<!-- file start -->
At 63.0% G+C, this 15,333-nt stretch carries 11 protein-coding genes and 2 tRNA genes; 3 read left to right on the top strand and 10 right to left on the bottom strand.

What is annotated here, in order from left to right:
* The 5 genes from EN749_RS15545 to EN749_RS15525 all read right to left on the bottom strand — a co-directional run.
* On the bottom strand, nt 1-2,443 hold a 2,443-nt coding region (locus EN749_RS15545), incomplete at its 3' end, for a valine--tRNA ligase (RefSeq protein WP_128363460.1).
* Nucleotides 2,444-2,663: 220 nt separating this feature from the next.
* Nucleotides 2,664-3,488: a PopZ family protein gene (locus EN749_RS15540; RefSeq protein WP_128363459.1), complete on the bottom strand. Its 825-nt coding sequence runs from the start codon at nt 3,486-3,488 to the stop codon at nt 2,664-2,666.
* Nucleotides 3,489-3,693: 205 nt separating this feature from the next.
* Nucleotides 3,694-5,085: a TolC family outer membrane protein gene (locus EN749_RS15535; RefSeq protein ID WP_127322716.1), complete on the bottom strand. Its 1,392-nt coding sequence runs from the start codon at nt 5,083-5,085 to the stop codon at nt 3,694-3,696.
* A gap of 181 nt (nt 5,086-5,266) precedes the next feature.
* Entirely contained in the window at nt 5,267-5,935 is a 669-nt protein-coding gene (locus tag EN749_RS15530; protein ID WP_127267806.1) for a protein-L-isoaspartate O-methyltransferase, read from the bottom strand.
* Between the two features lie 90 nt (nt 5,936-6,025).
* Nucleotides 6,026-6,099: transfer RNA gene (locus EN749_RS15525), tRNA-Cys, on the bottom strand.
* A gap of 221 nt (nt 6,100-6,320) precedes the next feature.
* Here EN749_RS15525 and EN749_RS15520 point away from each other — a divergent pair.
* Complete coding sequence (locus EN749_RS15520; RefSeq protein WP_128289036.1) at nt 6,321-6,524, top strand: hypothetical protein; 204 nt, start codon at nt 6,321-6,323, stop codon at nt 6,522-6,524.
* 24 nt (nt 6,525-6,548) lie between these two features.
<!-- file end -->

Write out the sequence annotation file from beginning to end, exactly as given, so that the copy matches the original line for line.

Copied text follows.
At 63.0% G+C, this 15,333-nt stretch carries 11 protein-coding genes and 2 tRNA genes; 3 read left to right on the top strand and 10 right to left on the bottom strand.

What is annotated here, in order from left to right:
* The 5 genes from EN749_RS15545 to EN749_RS15525 all read right to left on the bottom strand — a co-directional run.
* On the bottom strand, nt 1-2,443 hold a 2,443-nt coding region (locus EN749_RS15545), incomplete at its 3' end, for a valine--tRNA ligase (RefSeq protein WP_128363460.1).
* Nucleotides 2,444-2,663: 220 nt separating this feature from the next.
* Nucleotides 2,664-3,488: a PopZ family protein gene (locus EN749_RS15540; RefSeq protein WP_128363459.1), complete on the bottom strand. Its 825-nt coding sequence runs from the start codon at nt 3,486-3,488 to the stop codon at nt 2,664-2,666.
* Nucleotides 3,489-3,693: 205 nt separating this feature from the next.
* Nucleotides 3,694-5,085: a TolC family outer membrane protein gene (locus EN749_RS15535; RefSeq protein ID WP_127322716.1), complete on the bottom strand. Its 1,392-nt coding sequence runs from the start codon at nt 5,083-5,085 to the stop codon at nt 3,694-3,696.
* A gap of 181 nt (nt 5,086-5,266) precedes the next feature.
* Entirely contained in the window at nt 5,267-5,935 is a 669-nt protein-coding gene (locus tag EN749_RS15530; protein ID WP_127267806.1) for a protein-L-isoaspartate O-methyltransferase, read from the bottom strand.
* Between the two features lie 90 nt (nt 5,936-6,025).
* Nucleotides 6,026-6,099: transfer RNA gene (locus EN749_RS15525), tRNA-Cys, on the bottom strand.
* A gap of 221 nt (nt 6,100-6,320) precedes the next feature.
* Here EN749_RS15525 and EN749_RS15520 point away from each other — a divergent pair.
* Complete coding sequence (locus EN749_RS15520; RefSeq protein WP_128289036.1) at nt 6,321-6,524, top strand: hypothetical protein; 204 nt, start codon at nt 6,321-6,323, stop codon at nt 6,522-6,524.
* 24 nt (nt 6,525-6,548) lie between these two features.